Mode triphasé
On considère trois paires de bobines plates identiques équidistantes de l'axe du système et dont les axes font entre eux des angles de 120°. Elles sont parcourues par les courants :
I1 = Io.cos(wt)
I2 = Io.cos(wt + 2p/3)
I3 = Io.cos(wt + 4p/3)
(Courant triphasé)
Dans la simulation, on trace l'évolution au cours du temps de l'induction magnétique due à chaque bobine (trait de la couleur des bobines correspondantes) ainsi que l'induction résultante (trait noir). Le module du vecteur B reste constant mais ce vecteur tourne autour de O à la vitesse constante wt.
C'est sur ce principe que sont basés les moteurs triphasés.


Dans chaque cas,

vous pouvez modifier la fréquence de rotation,

 geler l'animation

et modifier le sens de la rotation du champ résultant.

 Pour ce faire, on permute les courants dans les bobines 1 et 2.

The Three-Phase Generator

The generators of our power supply are built in such a way that they are producing three alternating currents at the same time. The stator contains 3 coils, they are stagged at 120° and the magnet moves past the 3 coins with each full turn and induces three alternating currents, the three-phase current. Its phases differ at 120° towards each other.

Generator design, frame size 710-1250

Quality throughout
All generators are tailor made within a standard, modular concept offering great flexibility to ensure that correct generator characteristics are selected for each installation.
  • Compact and flexible design ensures a good match with the plant's requirements.
  • Rigid construction transfers dynamic and static stresses directly to the foundation.

Rotor with salient poles and solid pole plates

  • Ensures high thermal capacity and stability without the need for special damping winding.
  • Fast control and electric stability through adaptation of the air gap, design of the pole shoes and dimensioning of the pole core.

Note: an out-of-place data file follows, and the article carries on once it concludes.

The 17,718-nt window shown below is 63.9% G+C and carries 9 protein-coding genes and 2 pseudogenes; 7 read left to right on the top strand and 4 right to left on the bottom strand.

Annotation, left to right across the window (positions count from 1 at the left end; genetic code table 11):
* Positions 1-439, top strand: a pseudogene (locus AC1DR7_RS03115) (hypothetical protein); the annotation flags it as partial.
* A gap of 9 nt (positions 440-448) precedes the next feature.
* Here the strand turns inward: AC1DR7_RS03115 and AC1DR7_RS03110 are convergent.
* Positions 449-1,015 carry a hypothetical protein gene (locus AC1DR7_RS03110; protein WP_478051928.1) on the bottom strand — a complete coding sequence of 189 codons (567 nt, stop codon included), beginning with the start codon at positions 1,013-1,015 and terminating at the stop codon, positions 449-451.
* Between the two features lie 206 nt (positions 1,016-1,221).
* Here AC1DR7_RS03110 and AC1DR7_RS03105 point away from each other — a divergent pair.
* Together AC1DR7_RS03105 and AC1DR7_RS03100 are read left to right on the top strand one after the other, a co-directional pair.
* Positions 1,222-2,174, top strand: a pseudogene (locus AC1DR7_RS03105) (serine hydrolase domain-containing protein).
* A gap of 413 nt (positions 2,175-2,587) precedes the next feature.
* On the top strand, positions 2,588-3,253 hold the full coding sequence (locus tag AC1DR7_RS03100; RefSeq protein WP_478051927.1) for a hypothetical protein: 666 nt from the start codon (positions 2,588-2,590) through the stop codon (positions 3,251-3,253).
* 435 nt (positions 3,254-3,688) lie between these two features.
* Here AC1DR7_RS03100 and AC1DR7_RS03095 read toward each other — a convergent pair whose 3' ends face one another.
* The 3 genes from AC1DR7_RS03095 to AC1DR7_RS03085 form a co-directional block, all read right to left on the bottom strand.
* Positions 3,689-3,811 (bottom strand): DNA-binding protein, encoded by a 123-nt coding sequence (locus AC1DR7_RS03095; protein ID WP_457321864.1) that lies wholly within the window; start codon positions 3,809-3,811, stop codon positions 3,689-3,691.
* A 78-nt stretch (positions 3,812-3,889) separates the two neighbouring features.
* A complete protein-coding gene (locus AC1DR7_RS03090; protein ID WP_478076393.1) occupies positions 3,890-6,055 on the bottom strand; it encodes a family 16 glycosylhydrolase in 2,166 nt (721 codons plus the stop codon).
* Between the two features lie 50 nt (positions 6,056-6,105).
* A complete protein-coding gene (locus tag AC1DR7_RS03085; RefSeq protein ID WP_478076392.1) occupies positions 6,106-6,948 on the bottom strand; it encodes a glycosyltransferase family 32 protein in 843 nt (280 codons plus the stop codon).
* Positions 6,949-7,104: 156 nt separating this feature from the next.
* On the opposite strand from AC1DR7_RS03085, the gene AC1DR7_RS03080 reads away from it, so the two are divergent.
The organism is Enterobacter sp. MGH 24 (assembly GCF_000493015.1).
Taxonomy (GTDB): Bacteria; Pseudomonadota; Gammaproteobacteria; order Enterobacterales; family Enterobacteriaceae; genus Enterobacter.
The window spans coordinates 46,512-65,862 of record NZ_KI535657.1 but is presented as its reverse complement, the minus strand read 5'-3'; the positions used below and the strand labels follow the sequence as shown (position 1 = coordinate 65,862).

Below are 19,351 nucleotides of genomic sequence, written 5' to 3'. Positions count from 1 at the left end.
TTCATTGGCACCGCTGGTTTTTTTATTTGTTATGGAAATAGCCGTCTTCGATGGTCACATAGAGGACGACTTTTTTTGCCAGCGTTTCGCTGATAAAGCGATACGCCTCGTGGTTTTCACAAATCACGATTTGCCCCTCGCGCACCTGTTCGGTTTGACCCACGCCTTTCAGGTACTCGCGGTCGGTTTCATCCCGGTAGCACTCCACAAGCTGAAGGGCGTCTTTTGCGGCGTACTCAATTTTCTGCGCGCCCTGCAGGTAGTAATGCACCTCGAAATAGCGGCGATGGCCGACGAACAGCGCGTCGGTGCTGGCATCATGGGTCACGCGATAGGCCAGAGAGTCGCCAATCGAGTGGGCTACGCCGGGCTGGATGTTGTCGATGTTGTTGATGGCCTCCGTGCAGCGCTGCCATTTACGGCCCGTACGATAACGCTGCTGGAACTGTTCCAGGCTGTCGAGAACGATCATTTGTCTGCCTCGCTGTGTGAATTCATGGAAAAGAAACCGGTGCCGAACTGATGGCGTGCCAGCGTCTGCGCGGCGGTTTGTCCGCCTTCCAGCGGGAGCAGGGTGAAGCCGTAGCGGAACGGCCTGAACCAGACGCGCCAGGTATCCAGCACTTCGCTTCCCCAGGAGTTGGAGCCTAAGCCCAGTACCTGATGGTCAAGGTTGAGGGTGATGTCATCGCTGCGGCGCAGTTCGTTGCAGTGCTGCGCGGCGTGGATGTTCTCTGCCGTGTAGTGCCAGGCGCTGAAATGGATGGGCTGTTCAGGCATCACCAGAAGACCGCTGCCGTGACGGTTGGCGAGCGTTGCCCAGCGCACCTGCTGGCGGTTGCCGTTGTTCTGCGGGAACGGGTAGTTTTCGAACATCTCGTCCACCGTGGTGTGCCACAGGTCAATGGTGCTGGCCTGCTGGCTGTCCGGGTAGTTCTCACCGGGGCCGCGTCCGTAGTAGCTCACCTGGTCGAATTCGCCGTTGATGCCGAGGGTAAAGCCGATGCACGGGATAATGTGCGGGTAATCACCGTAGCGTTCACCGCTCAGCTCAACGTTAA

• Solid pole shoes provide high damping without damper winding. Good overload capability and low harmonics.
  • Reliable operation and long service life ensured by large cooling surfaces and effective flow of cooling air, which also results in low, uniform rotor temperature. Class H insulation of the coils gives extra thermal margins.
  • Stiff rotor and minimized distance between bearings ensure low vibrations since the operating speed is well below the first critical speed.
  • Over-speed tests are performed as standard. The complete rotor is balanced at operating speed.

Stator design greatly influences stability and performance

  • High-grade, low-loss electrical steel increases efficiency and reduces operating costs.
  • Stiff frame transmits all forces directly to the foundation.
  • Well developed and proven methods for locking the coils into the slots and bracing the coil ends ensure long term reliability.
  • Insulation system that ensures reliability and long service life. The windings are insulated with Mica based tape. When the windings are in place, the complete stator is impregnated in a vacuum pressure impregnation (VPI) process. The windings are of insulation class F, resulting in good thermal margins.
  • Voltage drop and short circuit current limitation are achieved by designing the stator for optimized reactance values.

Bearings and bearing seats provide a reliable stator, rotor and shaft assembly

  • Bearing housing design permits easy access for inspection and maintenance. The bearing housings are insulated from the frame to eliminate circulating currents in the shaft. The shaft can be earthed. Labyrinth seals are used to prevent oil leakage.
  • Sleeve bearings are designed to be insensitive to misalignment and to permit large axial play.
  • Independent lubrication system gives high reliability. Oil rings or oil reservoir ensure lubrication during emergency rundown. Hydrostatic jacking oil systems are available for applications operating at low speed.